A: The Commonwealth's school and district accountability and assistance system uses multiple years of data to calculate school percentiles and Progress and Performance Index scores, metrics that are used in accountability determinations. We expect that practice will continue when the hold harmless provisions expire after 2017. We do recognize that the multi-year transition from MCAS to PARCC to MCAS 2.0 and from paper-based to computer-based testing will require additional study and analysis and that schools cannot be placed in a more or less advantageous position based on the mode of test - paper or computer-based - selected in a given year. We will also need to revisit our existing accountability targets and metrics in light of the new test's standards and the very recent reauthorization of the federal Elementary and Secondary Education Act. Before making any final decisions with respect to 2018 and beyond, we intend to engage in a thoughtful and deliberate process with extensive consultation with educators around the state.
Q: What about existing Level 4 schools' and charter schools' accountability?
A: We will continue to work with Level 4 schools and evaluate them to see if they are making progress. Test scores are one factor for accountability, and we will continue to monitor other factors. The same holds true for charter schools; we will continue to monitor and, potentially, make recommendations to the Board to non-renew chronically underperforming charter schools.
Q: Can districts and schools that took PARCC in 2015 change their mode of administration for 2016 (i.e., paper-and-pencil or online)? Can those same districts and schools decide to go back to MCAS for 2016?
A: Any school that took PARCC in 2015 will still have the ability to choose their mode of administration for 2016: either paper-and-pencil or online. This information will be collected through the assessment choice tool that will be available until December 18, 2015. Districts that took PARCC will not, however, be able to go back to MCAS.
Q: Will PARCC high school tests be available in spring 2016?
A: No. Massachusetts will not offer any grade 9 and 11 PARCC tests in spring 2016. The existing grade 10 MCAS test will continue to be administered through the class of 2019.
Q: PARCC results came out late this year. What is the timeline for next year?
A: PARCC results are expected to come out on roughly the same timeline as MCAS in 2016. This year's PARCC results took longer, because it was the first full administration of the test, so additional time was needed to establish scoring standards and scaled score ranges.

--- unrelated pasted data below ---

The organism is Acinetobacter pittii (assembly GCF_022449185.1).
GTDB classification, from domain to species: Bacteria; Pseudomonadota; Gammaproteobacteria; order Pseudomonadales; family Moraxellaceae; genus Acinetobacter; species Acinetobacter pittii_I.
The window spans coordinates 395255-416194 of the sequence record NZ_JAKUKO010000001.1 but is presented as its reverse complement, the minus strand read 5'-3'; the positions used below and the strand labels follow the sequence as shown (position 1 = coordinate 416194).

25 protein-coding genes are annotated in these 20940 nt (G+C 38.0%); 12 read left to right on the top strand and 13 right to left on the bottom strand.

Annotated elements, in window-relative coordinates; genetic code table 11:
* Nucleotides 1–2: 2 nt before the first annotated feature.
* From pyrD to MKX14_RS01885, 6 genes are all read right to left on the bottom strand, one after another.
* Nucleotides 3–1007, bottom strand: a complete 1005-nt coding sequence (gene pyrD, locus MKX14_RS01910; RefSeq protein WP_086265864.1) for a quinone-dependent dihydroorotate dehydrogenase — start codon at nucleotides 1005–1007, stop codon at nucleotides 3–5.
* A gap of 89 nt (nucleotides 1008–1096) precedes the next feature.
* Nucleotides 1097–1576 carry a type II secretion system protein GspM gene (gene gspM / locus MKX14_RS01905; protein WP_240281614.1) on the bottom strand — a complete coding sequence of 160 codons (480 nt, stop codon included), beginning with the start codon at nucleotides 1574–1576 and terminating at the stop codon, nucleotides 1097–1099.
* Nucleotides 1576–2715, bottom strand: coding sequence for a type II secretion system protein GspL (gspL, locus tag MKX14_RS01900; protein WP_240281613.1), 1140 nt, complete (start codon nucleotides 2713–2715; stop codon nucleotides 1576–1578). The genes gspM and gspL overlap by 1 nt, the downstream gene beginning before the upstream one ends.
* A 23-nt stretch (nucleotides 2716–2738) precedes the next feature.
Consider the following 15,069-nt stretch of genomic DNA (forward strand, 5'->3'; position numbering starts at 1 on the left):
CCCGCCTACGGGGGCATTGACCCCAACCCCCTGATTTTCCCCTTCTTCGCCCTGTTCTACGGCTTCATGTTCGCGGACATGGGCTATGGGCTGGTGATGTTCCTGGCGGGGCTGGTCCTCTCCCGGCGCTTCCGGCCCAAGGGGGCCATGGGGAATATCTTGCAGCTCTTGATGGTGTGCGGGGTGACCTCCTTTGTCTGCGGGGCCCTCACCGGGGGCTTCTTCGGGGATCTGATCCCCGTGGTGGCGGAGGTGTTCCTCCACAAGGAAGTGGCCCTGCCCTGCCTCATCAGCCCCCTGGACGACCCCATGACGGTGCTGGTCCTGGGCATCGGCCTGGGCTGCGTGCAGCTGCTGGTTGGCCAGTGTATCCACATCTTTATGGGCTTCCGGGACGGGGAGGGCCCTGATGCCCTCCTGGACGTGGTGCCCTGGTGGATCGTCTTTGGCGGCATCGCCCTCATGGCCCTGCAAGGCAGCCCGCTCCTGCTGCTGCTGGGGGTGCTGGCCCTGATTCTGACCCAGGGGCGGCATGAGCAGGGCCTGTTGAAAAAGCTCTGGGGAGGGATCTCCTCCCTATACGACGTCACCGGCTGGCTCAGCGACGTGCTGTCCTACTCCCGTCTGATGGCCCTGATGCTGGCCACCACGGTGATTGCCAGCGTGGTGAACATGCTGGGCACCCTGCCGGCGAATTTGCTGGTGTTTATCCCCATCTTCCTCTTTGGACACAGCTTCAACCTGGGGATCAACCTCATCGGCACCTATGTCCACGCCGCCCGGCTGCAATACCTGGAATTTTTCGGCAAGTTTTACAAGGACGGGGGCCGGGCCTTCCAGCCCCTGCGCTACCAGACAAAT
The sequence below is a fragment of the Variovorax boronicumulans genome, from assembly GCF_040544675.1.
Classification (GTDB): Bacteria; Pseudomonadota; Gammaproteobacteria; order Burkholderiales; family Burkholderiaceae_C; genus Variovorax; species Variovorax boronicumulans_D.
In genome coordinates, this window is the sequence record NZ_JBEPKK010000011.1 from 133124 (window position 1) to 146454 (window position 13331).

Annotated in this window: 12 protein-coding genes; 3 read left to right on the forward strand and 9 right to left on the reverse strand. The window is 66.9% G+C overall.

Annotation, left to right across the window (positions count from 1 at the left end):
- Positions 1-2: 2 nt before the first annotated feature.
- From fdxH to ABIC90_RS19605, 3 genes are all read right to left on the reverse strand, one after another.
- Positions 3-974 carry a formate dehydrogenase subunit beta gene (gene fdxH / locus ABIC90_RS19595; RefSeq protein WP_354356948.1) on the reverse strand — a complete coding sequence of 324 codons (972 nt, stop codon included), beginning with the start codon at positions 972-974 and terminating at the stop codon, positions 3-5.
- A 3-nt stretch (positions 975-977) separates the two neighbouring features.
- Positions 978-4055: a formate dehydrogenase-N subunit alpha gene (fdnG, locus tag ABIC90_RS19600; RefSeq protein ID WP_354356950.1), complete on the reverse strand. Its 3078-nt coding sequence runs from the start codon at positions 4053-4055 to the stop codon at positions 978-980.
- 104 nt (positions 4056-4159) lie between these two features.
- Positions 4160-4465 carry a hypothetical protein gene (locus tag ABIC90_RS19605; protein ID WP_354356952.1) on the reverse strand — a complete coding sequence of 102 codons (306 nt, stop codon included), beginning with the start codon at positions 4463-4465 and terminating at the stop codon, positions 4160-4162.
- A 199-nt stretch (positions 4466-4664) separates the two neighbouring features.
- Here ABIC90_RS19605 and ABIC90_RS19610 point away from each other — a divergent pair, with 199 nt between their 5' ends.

Q: There are no PARCC high school tests being offered in spring 2016, but there are eighth grade students taking algebra. If a district is administering PARCC in grades 3-8, should eighth grade algebra students take the PARCC grade 8 math test or the PARCC Algebra I test?
A: The PARCC Algebra I test will still be offered; it is considered part of PARCC's testing for grades 3-8. Districts will use the assessment choice tool to provide an estimate of eighth grade students who will likely take the Algebra I test in place of the standard grade 8 math test. Districts and schools should work with their curriculum specialists to determine which test will be most appropriate for their eighth graders.
Q: Does the change in state assessment and related hold harmless provisions impact educator evaluation implementation?
A: The hold harmless provisions in place related to district and school accountability are designed to ensure that districts and schools are not negatively impacted during the transition to a new state assessment. The same principle applies to individual educators. Where available , student growth percentiles (SGPs) from state assessments must be used to inform an educator's Student Impact Rating. However, during this transition, educators' ratings will not be negatively impacted by SGPs.
Specifically, since the Student Impact Rating is determined by an evaluator's professional judgment - there are no prescribed weights or algorithms used to determine Student Impact Ratings - evaluators will examine whether SGPs during the transition are discrepant in a negative way from other measures of the educator's impact and, if so, will discount them. The vast majority of educators will be unaffected, because their Student Impact Ratings are not informed by SGPs.